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Mobile phones, ATMs, modern cars, televisions, e-readers: none of them would work without software. The heart of software is formed by algorithms: step-by-step procedures to perform given tasks. Algorithms can be executed by computers, but also by persons.

For instance, suppose you hold twenty cards in your hand, each with a different number on them. Your task is to create a stack containing the cards in sorted order, with the lowest numbered card at the bottom and the highest numbered card on top of the stack. A simple algorithm for this task is the following. Go over the cards in your hand one by one, to find the lowest numbered card. Put this card as the bottom card on the stack. Then go over the remaining cards in your hand, to find the next lowest-numbered card, and put it on top of the previously selected card. Repeat this procedure until all cards are on the stack.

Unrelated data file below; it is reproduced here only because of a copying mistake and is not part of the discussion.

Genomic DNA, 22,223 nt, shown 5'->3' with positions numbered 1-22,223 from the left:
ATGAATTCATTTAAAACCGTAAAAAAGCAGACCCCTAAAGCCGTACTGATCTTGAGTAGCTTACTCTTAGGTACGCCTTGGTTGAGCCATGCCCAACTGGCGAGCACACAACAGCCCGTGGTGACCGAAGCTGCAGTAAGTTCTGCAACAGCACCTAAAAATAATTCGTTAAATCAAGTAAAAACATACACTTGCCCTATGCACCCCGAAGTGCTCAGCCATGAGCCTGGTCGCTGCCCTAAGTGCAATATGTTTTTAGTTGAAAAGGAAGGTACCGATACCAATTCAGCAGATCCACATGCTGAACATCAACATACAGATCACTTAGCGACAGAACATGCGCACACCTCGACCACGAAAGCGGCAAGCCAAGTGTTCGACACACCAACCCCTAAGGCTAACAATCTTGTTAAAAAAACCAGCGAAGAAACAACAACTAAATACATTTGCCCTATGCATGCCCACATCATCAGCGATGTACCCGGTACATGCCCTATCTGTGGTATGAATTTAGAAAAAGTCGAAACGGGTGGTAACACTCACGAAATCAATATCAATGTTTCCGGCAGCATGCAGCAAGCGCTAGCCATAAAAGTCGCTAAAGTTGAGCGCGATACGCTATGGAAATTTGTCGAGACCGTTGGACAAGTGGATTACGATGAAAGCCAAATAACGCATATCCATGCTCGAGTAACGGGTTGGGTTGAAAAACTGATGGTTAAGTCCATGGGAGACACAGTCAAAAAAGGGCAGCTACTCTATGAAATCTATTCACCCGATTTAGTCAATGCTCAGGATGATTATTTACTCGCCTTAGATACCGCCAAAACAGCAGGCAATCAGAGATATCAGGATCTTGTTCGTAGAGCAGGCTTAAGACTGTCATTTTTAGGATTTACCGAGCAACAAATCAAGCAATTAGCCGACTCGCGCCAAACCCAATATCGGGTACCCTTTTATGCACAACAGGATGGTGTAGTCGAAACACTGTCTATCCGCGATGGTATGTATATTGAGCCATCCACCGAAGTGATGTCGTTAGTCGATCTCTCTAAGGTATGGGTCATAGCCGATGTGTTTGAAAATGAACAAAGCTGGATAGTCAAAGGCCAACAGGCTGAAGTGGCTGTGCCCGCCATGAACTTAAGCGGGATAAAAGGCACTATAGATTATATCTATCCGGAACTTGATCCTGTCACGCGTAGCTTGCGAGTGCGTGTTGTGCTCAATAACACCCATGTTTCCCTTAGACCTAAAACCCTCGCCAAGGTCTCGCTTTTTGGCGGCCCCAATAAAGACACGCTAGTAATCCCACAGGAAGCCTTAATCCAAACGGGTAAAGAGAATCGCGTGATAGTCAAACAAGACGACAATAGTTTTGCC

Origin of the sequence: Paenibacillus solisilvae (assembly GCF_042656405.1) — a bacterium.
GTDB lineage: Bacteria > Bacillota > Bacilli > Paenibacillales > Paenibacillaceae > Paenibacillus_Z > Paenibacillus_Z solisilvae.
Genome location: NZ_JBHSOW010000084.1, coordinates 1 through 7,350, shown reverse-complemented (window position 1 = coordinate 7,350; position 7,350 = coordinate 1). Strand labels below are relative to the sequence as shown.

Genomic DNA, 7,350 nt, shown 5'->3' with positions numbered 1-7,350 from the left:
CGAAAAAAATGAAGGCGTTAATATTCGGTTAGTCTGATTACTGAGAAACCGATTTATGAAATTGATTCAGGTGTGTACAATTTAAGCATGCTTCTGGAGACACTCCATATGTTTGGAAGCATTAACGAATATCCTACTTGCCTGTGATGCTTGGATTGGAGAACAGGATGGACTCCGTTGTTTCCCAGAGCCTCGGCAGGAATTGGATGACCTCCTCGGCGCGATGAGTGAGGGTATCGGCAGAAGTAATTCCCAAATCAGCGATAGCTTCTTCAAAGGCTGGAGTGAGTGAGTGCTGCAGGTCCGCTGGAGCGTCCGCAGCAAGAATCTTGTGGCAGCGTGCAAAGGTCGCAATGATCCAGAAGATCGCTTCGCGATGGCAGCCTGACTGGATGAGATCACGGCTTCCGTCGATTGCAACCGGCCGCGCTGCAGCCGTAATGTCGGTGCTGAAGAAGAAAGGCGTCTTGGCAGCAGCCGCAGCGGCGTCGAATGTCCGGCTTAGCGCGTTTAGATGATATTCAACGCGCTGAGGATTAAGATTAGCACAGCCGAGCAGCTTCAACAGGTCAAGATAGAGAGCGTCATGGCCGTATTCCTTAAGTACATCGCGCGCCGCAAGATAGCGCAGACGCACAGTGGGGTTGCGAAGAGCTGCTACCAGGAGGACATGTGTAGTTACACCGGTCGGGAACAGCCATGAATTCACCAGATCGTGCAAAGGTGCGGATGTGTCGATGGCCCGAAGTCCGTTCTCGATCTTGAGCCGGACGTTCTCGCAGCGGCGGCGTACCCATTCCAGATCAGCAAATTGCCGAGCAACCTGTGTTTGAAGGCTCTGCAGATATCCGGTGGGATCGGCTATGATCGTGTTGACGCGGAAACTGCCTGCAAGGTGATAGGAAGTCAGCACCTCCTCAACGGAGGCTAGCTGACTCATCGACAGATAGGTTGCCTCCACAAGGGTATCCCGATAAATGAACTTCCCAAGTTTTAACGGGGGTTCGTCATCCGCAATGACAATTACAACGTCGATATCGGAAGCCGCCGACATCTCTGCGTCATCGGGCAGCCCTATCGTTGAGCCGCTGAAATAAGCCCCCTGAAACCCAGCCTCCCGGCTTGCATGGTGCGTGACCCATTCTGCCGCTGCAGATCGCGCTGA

In order for an algorithm to be executed by a computer it has to be implemented in computer code, typically in a computer language like Java or C++. When the description of the algorithm is sufficiently precise, implementing it is not very difficult for a skilled programmer. Thus, when you want a certain task to be performed by computer the challenge lies in coming up with a good algorithm.


A very simple example of an algorithm. Drawing lines between the points following there labeling will draw a rabbit.


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